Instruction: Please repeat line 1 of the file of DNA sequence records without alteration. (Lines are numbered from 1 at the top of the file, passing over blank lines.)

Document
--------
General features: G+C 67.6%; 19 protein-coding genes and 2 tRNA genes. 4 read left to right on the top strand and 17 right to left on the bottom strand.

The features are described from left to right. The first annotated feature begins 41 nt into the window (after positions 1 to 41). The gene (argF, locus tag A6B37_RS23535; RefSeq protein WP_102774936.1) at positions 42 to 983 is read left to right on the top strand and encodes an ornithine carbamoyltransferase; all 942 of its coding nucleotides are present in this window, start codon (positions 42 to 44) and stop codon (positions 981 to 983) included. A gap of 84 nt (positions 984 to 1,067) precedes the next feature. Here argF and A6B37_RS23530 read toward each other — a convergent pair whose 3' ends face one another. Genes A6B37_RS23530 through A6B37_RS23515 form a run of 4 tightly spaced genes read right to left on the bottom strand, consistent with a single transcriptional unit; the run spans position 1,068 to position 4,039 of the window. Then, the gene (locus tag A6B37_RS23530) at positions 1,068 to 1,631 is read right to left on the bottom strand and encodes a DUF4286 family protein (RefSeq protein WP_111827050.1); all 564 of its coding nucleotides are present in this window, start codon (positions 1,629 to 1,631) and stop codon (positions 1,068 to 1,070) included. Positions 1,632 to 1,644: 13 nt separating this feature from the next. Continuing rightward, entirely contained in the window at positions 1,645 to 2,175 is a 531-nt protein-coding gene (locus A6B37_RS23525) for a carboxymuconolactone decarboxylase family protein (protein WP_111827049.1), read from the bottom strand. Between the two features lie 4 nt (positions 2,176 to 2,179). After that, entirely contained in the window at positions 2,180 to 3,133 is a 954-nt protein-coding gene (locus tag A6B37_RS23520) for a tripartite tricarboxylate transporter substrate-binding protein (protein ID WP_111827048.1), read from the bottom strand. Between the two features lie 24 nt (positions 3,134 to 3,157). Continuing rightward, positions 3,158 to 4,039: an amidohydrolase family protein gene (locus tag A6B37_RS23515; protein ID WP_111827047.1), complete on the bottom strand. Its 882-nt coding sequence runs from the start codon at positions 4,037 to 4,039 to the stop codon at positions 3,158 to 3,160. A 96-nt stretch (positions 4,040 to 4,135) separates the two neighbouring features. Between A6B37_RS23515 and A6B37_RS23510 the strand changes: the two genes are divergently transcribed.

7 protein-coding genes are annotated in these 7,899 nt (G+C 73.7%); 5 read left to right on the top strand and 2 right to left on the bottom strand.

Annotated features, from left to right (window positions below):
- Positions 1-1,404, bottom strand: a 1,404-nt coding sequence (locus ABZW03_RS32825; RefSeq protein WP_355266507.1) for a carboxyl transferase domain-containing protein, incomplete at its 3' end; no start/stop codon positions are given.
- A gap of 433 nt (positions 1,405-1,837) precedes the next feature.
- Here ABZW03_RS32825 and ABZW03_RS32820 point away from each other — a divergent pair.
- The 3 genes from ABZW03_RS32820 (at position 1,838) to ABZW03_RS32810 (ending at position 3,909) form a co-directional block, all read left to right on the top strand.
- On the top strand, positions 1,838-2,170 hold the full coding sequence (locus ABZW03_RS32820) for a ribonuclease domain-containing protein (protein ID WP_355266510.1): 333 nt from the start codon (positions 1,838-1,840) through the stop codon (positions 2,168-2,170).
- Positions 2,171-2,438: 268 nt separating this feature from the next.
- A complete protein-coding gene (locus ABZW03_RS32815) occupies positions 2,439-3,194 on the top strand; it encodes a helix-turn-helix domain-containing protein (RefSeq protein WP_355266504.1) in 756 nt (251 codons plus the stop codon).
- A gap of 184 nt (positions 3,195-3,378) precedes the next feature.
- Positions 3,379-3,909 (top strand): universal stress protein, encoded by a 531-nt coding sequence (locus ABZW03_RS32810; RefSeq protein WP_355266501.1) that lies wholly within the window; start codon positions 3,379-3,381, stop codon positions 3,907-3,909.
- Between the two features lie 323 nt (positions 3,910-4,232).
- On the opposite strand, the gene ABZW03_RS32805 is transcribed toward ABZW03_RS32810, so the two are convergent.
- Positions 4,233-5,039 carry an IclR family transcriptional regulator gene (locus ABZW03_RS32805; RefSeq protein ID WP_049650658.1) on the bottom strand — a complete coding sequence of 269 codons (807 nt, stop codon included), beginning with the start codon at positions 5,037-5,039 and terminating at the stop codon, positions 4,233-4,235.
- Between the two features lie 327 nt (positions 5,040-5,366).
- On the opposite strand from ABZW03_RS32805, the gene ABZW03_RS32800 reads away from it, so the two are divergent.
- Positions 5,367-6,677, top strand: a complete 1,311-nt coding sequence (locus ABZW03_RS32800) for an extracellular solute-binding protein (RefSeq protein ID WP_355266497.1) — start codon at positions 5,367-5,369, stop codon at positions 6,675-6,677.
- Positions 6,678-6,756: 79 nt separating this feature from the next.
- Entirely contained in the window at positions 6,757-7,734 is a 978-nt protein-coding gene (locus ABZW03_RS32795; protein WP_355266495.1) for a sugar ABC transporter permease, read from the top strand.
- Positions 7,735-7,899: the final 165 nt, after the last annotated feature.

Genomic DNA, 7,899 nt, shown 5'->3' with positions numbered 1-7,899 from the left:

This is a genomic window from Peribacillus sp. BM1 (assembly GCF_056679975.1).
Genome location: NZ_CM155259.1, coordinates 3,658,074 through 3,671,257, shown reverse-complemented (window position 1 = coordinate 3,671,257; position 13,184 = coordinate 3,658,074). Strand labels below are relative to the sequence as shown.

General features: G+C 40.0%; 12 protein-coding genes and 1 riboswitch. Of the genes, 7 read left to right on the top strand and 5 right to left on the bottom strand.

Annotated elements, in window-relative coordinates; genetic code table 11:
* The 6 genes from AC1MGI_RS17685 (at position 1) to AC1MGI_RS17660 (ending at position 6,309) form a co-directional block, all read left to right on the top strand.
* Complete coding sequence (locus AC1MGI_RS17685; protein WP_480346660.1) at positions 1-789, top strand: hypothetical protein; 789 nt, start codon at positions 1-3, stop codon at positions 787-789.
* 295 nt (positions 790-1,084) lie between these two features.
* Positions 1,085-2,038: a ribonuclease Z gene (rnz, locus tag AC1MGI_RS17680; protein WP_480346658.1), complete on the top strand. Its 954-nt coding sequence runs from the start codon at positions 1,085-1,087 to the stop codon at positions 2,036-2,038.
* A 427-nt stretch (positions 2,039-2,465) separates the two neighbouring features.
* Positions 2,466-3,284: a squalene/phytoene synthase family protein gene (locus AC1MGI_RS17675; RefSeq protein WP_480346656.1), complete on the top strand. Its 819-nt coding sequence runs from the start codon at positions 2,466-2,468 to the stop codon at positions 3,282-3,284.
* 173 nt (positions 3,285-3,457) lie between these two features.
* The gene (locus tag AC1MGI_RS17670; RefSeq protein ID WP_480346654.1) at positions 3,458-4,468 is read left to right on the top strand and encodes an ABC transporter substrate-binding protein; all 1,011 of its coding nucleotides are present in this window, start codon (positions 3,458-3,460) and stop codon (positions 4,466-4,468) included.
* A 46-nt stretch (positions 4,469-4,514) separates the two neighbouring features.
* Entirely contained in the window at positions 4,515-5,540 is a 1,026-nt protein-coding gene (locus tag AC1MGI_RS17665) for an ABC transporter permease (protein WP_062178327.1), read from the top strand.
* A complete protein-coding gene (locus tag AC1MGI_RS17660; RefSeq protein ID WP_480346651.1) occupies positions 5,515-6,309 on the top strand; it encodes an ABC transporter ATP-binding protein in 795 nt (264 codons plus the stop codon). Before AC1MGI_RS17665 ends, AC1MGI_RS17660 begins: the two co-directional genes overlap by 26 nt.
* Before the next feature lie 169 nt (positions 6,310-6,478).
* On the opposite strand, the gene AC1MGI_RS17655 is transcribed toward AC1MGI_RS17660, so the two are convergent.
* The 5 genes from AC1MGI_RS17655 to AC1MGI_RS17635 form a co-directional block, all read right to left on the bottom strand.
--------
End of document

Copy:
General features: G+C 67.6%; 19 protein-coding genes and 2 tRNA genes. 4 read left to right on the top strand and 17 right to left on the bottom strand.